Palestinian workers exploited at West Bank settlement factories

5 October 2008

081006-settlement-workers.jpg

Palestinian workers collect scrap metal next to an Israeli settlement near the West Bank city of Qalqilya, December 2006. (Magnus Johansson/MaanImages)


In August, the Business and Human Rights Resource Centre, the international watchdog organization, asked three Israeli companies to respond to a report by an Israeli non-governmental organization that protested the treatment of Palestinian workers at West Bank settlement industrial parks. Kav LaOved, which is concerned with the rights of migrant and Palestinian workers employed in Israel and Israel’s illegal settlements, reported on the rising number of claims by Palestinian workers employed in West Bank settlements following an October 2007 Israeli high court ruling that the country’s labor laws applied in the settlements.

Amongst the companies whose labor practices were criticized in the Kav LaOved report was Royalnight, a textile manufacturer owned by Royalife. In 2003, Royalife established a factory in the Barkan Industrial Park located near the Ariel settlement in the northern West Bank. Royalnight’s sheet sets, bed skirts, quilted blankets, and decorated pillows are exported to and marketed in the United States and Europe. According to Kav LaOved’s report, Palestinian workers who come from all over the West Bank have to work under poor health and safety conditions at Royalnight’s textile plant. To evade liability, work permits are issued under the name of a different employer, and workers employed through a Palestinian contractor are paid less.

In 1999, the United Nations Economic and Social Council criticized the practice of Israeli companies, including most of those operating in the Barkan park, moving their factories to the West Bank to escape the higher health and environment standards applicable in Israel. Kav LaOved states in its report that the Royalnight textile plant is no different: “Health and safety standards are poor, the working environment is noisy and the air is full of fabric dust. Most work is carried out standing, and the workers take five minutes breaks at their own expense.”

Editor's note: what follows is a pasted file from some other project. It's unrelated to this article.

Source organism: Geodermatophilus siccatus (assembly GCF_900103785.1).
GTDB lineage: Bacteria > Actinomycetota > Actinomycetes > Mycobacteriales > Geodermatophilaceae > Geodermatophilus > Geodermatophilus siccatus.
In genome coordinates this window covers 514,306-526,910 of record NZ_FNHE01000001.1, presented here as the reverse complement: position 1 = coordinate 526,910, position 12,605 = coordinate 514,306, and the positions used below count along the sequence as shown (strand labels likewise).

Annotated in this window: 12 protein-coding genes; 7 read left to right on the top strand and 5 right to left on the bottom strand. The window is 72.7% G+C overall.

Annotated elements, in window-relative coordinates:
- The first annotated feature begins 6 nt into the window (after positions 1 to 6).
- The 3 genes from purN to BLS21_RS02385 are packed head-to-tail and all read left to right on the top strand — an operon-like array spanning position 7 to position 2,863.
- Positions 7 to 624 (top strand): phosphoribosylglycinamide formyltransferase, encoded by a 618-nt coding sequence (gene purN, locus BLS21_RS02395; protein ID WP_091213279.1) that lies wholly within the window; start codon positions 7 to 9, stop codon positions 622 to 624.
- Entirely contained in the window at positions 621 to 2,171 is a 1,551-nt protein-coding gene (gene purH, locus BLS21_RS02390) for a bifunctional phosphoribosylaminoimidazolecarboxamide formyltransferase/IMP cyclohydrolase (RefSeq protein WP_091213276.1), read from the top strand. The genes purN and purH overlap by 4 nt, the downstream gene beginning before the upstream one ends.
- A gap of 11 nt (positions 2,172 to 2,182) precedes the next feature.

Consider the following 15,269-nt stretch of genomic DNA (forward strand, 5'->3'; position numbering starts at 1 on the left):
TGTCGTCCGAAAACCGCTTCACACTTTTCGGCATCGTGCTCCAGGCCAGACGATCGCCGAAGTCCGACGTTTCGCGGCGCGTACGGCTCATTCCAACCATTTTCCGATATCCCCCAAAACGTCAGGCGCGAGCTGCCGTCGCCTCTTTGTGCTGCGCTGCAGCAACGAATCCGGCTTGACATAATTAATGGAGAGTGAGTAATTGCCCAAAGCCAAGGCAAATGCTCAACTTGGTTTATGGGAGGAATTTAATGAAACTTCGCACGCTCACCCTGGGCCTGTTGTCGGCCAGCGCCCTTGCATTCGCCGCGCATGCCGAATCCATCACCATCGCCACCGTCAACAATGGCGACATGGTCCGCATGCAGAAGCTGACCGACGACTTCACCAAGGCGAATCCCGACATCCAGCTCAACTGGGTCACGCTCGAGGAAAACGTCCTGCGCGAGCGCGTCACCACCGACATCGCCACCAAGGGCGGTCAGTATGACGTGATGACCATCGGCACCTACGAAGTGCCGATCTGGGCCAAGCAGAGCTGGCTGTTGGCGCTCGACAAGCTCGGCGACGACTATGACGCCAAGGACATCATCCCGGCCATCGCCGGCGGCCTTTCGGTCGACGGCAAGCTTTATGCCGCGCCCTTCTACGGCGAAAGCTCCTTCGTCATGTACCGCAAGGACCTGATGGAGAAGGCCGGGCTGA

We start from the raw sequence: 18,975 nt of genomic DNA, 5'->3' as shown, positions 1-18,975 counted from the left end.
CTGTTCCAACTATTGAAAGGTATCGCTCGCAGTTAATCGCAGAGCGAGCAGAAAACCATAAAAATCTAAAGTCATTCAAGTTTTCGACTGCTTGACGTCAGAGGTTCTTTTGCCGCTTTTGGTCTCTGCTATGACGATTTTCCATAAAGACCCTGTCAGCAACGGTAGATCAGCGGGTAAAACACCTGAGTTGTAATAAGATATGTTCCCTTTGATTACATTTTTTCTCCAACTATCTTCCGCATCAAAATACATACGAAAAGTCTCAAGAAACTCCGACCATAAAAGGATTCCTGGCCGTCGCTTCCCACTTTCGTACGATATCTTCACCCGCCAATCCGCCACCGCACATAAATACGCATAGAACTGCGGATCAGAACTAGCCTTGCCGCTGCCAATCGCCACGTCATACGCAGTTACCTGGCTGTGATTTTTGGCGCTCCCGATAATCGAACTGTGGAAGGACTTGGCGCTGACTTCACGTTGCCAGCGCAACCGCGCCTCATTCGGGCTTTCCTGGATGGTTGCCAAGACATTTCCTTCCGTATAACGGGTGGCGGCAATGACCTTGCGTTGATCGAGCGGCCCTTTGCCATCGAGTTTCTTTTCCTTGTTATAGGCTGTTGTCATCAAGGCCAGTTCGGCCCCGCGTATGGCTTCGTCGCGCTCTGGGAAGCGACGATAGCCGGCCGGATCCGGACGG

The report adds: “[Workers] complain of exposure to dangerous cleaning substances and of working near cutting machines lacking safety devices. The company does not employ a Health and Safety official and the workers have received no instructions or cautions regarding possible dangers of operating machinery.”

In an unsigned letter, Royalife replied to the Business and Human Rights Centre’s query and the allegations raised by Kav LaOved: “All complaints are not correct. While Western Europe and the United States moved the industry to countries like Pakistan, India, China, with much lower labor costs, we tried to keep the textile industry in our region, enabling income to the people who live in the area.”